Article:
Passage Back to India

WHEN I first met her, I had just returned from three years overseas. During one, I had trained as a junior United States Information Service officer in Brussels; during the second two, I had served in two branch posts in the Congo in Central Africa.

So it was a delight to meet a young woman who had also lived overseas. She had grown up as a "foreign-service brat" in India, Greece, and South Africa. As a college student, she had studied in Europe, visited her parents in Cambodia, and traveled with them when her father served as a foreign-service inspector in Latin America.

On our first date she told me about India: tales of the Ambassador Hotel where snake charmers and men with trained monkeys and dancing bears came to fascinate foreigners; stories of Amir the cook and Piara the bearer and the maharaja's palace where she lived as a child. Since we had just met, it did not occur to me that one day I would see these places.

But now she is back in Delhi - and I am with her. We have been married 25 years. It is winter. The days are pleasant; the nights crisp. At dusk, kites and pigeons and green parrots swoop into the garden outside our hotel window. The parrot squawkings offer a counterpoint to the blits and the blats of traffic.

At dawn, acrid mist blurs the outlines of what's visible of the city from our room. Donanne opens the window, breathes deeply of the pungent haze, and announces that its smell returns her to her childhood more forcefully than does our actual presence in Delhi.

When Donanne lived here from 1952 to 1954 - she had her tenth birthday less than a month after her family arrived - India's population was 360 million. Forty years later it exceeds 900 million. An increase of half a billion people makes a difference.

But it's a difference I do not see. For my part, I am charmed by Indians. I relish consorting with people who have a 4,000 year history. And the truth is, India seems less crowded than I anticipated. Somehow I had imagined that the whole country would be as densely populated as a Calcutta slum. It's not.

I'm more optimistic about India's future than I expected to be. The bullock carts are mainly gone - though they live on in the stories of Donanne's childhood. (Such a cart brought her family's liftvan to their new home in the maharaja's former palace at 1 Bhagwan Dass Road.) The tongas, horse-drawn carriages, have been replaced by three-wheeled motor-scooter rickshaws known as tuk-tuks (because their motors go tuk-tuk-tuk).

MY reading tells me that a rising standard of living may be breaking down India's caste system - although the young man, well-spoken and impeccably mannered, who met our 2:00 a.m. flight would not deign to lift a bag. The question is: Can India overcome the challenges of caste, violent factional strife, overpopulation, and potential drought?

Driving into Delhi from the airport - it was 3:30 a.m. by then - I heard Donanne gasp. She had caught a glimpse of the Ambassador Hotel. I knew the sight of it was catapulting her back across the years to the times when snake charmers set up on the small lawn and imprinted themselves forever in the experience of wide-eyed 10-year-olds.

We visited the hotel the next day. I let Donanne walk about and photograph the place alone. It's rather shabby now, with the small lawn fenced, but it still evokes memories.

The building that housed the American Embassy where my father-in-law worked as a personnel officer is still standing. A minor government building now, its arches - a whole row of them - are covered with plywood into which doors have been cut. In the small garden out front, men sleep and play cards.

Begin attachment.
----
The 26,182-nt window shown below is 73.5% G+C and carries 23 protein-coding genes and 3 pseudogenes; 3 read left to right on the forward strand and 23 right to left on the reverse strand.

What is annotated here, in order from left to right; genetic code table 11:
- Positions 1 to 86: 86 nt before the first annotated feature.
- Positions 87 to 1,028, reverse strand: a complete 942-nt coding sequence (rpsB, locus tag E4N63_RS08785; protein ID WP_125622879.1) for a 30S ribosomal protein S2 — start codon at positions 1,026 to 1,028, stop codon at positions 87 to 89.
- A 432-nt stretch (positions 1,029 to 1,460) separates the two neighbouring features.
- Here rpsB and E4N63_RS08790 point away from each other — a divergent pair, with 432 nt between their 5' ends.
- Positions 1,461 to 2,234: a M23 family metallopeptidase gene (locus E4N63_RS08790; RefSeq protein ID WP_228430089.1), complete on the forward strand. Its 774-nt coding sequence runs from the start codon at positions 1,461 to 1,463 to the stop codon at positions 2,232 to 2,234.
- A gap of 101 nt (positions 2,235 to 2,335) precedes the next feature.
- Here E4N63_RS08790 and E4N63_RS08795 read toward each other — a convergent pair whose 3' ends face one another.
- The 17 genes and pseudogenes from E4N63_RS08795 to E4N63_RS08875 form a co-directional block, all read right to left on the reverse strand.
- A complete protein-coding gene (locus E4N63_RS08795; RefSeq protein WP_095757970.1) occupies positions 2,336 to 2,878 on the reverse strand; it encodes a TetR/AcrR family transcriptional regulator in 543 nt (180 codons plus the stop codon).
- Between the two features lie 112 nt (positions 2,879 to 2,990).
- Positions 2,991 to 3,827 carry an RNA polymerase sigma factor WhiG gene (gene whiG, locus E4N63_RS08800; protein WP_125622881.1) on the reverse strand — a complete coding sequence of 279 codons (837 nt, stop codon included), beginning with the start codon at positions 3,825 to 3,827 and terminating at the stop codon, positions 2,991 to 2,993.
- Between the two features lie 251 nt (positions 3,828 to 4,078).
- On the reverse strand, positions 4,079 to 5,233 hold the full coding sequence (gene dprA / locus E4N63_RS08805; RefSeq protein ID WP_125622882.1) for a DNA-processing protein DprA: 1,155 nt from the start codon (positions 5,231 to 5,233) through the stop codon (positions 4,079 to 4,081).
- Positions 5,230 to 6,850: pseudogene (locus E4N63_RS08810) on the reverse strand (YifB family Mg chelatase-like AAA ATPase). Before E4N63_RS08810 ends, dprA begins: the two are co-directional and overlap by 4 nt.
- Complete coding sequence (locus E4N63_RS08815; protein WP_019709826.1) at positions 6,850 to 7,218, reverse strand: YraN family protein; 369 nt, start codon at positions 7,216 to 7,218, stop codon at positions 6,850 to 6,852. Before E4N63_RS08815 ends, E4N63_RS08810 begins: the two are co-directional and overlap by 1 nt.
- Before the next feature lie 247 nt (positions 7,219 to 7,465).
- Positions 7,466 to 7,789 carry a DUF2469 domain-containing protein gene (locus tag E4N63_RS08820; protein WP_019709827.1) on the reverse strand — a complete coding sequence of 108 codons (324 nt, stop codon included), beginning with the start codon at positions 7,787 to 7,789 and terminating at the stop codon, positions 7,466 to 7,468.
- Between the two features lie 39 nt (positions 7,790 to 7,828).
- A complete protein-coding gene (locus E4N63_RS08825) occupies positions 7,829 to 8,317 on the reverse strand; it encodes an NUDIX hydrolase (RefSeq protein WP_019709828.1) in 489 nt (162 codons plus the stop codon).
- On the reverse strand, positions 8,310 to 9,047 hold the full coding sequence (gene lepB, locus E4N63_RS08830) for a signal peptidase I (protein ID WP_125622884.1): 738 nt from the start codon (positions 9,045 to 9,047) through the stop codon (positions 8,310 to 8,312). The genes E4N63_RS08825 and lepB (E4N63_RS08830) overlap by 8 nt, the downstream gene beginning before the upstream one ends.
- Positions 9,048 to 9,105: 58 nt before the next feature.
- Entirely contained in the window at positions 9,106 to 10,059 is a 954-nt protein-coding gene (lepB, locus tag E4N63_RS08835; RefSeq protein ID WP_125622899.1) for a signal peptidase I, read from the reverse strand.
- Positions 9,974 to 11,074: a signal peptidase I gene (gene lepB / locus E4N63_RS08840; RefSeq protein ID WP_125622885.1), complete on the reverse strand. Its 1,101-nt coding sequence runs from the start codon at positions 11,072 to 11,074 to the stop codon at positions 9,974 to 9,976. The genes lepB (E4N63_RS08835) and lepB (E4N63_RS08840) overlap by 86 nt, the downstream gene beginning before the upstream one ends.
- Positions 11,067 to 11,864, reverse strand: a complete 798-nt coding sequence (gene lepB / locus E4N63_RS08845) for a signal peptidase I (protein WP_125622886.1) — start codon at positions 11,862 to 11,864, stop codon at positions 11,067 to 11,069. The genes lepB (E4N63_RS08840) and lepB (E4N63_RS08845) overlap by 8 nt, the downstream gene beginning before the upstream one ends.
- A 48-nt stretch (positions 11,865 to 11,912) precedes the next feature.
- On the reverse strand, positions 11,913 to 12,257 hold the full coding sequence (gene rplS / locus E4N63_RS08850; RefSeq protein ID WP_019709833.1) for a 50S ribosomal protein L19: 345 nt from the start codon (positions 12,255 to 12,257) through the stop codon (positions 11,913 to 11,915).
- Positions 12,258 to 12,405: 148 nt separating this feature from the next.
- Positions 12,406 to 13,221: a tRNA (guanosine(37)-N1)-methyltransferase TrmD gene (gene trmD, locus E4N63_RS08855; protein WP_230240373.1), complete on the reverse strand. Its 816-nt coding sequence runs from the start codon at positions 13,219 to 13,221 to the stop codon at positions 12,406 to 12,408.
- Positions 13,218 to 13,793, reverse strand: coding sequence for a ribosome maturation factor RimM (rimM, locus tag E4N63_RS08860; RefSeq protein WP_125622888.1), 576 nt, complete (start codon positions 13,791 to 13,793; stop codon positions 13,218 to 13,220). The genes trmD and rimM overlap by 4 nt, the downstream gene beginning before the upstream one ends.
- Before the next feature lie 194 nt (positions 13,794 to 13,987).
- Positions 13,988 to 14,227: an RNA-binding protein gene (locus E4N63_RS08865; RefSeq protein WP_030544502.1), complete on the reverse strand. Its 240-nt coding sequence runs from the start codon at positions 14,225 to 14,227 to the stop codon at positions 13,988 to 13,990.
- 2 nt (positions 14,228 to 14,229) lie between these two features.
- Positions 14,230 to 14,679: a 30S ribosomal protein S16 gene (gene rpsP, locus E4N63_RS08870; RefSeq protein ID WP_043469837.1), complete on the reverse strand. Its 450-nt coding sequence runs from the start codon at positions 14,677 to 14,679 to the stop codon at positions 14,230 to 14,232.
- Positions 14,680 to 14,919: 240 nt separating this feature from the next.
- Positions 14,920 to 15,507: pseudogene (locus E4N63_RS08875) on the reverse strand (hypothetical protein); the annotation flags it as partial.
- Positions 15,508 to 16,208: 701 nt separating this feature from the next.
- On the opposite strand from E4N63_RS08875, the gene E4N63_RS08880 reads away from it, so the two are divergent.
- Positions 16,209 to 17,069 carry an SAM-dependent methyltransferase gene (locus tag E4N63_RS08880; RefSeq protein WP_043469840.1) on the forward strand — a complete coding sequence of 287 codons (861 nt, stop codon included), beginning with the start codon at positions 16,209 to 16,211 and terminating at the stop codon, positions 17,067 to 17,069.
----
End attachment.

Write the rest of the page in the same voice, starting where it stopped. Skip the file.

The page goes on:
As the cab took us along Bhagwan Dass Road, Donanne grew excited. Some of the buildings along it had not changed. "Oh, I remember that one!" she would exclaim. Would the maharaja's palace still stand at No. l? That was her big question.

And I knew that in her mind she was seeing the sprawling single story building, its stucco painted white, with large gardens where seven American families lived. She was seeing the Indians who peopled her life: Amir and Piara, both Muslims, and the Hindu sweeper and the chowkidar, and the dhobi, the washerman, returning with the family laundry wrapped in a sheet and carried on his head. Appearing in her mind was the parade of itinerant merchants who arrived on bicycles, some with silks and brassware, oth ers with gems wrapped in paper, and still others with freshly-butchered meat. And I knew that still very much a part of these pictures was a pre-adolescent girl playing in the garden.

When we arrived at l Bhagwan Dass Road, all we could see was a high metal fence with Indian guards placed at the entrance of the property. The maharaja's palace has been demolished. A two-story building with 12 town houses, we are told, stands in its place. From the little we could glimpse, the architecture is indifferent and not Indian. But what counts is the fence.

It permits representatives of the Land of the Free to live in a kind of posh prison. When a middle-aged American woman with a camera and some memories asks to be allowed to look inside the gate, she is told that she cannot.

So Donanne is experiencing a strange feeling of loss. She is confronting a past for which the markers no longer exist. It is a small matter; it happens to all of us. Still, I do not like watching her confront it.

After a week in India, Donanne makes her peace with what it is and what she remembers it being. Out in the countryside and in smaller cities, horse tongas still clatter along. And bullock carts still clog the roads. The noise and bustle and smells of India turn out not to have changed all that much.

One has the sense, in fact, not so much of loss as of there being something eternal about India. Donanne has reconnected with that eternal something. Her return trip has closed a circle.

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